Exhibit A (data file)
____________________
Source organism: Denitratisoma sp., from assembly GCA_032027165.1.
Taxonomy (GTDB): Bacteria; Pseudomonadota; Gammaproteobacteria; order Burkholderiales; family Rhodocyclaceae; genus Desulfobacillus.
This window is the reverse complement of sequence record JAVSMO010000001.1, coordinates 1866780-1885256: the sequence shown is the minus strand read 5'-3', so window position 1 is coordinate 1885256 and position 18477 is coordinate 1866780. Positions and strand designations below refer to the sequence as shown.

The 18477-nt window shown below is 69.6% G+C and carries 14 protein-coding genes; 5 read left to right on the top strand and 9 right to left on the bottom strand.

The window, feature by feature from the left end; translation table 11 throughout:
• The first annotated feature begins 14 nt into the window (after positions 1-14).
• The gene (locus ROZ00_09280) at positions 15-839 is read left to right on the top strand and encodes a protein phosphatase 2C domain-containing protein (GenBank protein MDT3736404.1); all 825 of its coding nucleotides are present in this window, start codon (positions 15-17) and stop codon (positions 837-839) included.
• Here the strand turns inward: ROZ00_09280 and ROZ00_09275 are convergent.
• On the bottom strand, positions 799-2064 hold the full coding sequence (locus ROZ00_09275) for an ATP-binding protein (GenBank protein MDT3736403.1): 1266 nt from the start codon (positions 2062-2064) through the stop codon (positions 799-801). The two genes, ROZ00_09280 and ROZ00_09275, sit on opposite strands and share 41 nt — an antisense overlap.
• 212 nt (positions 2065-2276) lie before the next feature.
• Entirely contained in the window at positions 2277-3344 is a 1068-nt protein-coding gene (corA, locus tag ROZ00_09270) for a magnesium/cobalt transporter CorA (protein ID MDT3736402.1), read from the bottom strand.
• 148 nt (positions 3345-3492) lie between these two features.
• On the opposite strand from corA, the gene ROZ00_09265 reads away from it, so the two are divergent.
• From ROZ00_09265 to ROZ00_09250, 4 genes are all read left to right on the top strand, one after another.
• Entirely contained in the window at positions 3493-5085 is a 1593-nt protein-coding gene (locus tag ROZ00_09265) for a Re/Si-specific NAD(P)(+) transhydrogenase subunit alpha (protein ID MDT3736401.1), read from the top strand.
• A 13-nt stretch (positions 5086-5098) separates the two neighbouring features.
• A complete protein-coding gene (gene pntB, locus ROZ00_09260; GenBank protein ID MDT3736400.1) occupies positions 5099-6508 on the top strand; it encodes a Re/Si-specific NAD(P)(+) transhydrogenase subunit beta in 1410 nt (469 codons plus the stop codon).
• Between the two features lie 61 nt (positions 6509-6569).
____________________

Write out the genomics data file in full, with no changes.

Source organism: Denitratisoma sp., from assembly GCA_032027165.1.
Taxonomy (GTDB): Bacteria; Pseudomonadota; Gammaproteobacteria; order Burkholderiales; family Rhodocyclaceae; genus Desulfobacillus.
This window is the reverse complement of sequence record JAVSMO010000001.1, coordinates 1866780-1885256: the sequence shown is the minus strand read 5'-3', so window position 1 is coordinate 1885256 and position 18477 is coordinate 1866780. Positions and strand designations below refer to the sequence as shown.

The 18477-nt window shown below is 69.6% G+C and carries 14 protein-coding genes; 5 read left to right on the top strand and 9 right to left on the bottom strand.

The window, feature by feature from the left end; translation table 11 throughout:
• The first annotated feature begins 14 nt into the window (after positions 1-14).
• The gene (locus ROZ00_09280) at positions 15-839 is read left to right on the top strand and encodes a protein phosphatase 2C domain-containing protein (GenBank protein MDT3736404.1); all 825 of its coding nucleotides are present in this window, start codon (positions 15-17) and stop codon (positions 837-839) included.
• Here the strand turns inward: ROZ00_09280 and ROZ00_09275 are convergent.
• On the bottom strand, positions 799-2064 hold the full coding sequence (locus ROZ00_09275) for an ATP-binding protein (GenBank protein MDT3736403.1): 1266 nt from the start codon (positions 2062-2064) through the stop codon (positions 799-801). The two genes, ROZ00_09280 and ROZ00_09275, sit on opposite strands and share 41 nt — an antisense overlap.
• 212 nt (positions 2065-2276) lie before the next feature.
• Entirely contained in the window at positions 2277-3344 is a 1068-nt protein-coding gene (corA, locus tag ROZ00_09270) for a magnesium/cobalt transporter CorA (protein ID MDT3736402.1), read from the bottom strand.
• 148 nt (positions 3345-3492) lie between these two features.
• On the opposite strand from corA, the gene ROZ00_09265 reads away from it, so the two are divergent.
• From ROZ00_09265 to ROZ00_09250, 4 genes are all read left to right on the top strand, one after another.
• Entirely contained in the window at positions 3493-5085 is a 1593-nt protein-coding gene (locus tag ROZ00_09265) for a Re/Si-specific NAD(P)(+) transhydrogenase subunit alpha (protein ID MDT3736401.1), read from the top strand.
• A 13-nt stretch (positions 5086-5098) separates the two neighbouring features.
• A complete protein-coding gene (gene pntB, locus ROZ00_09260; GenBank protein ID MDT3736400.1) occupies positions 5099-6508 on the top strand; it encodes a Re/Si-specific NAD(P)(+) transhydrogenase subunit beta in 1410 nt (469 codons plus the stop codon).
• Between the two features lie 61 nt (positions 6509-6569).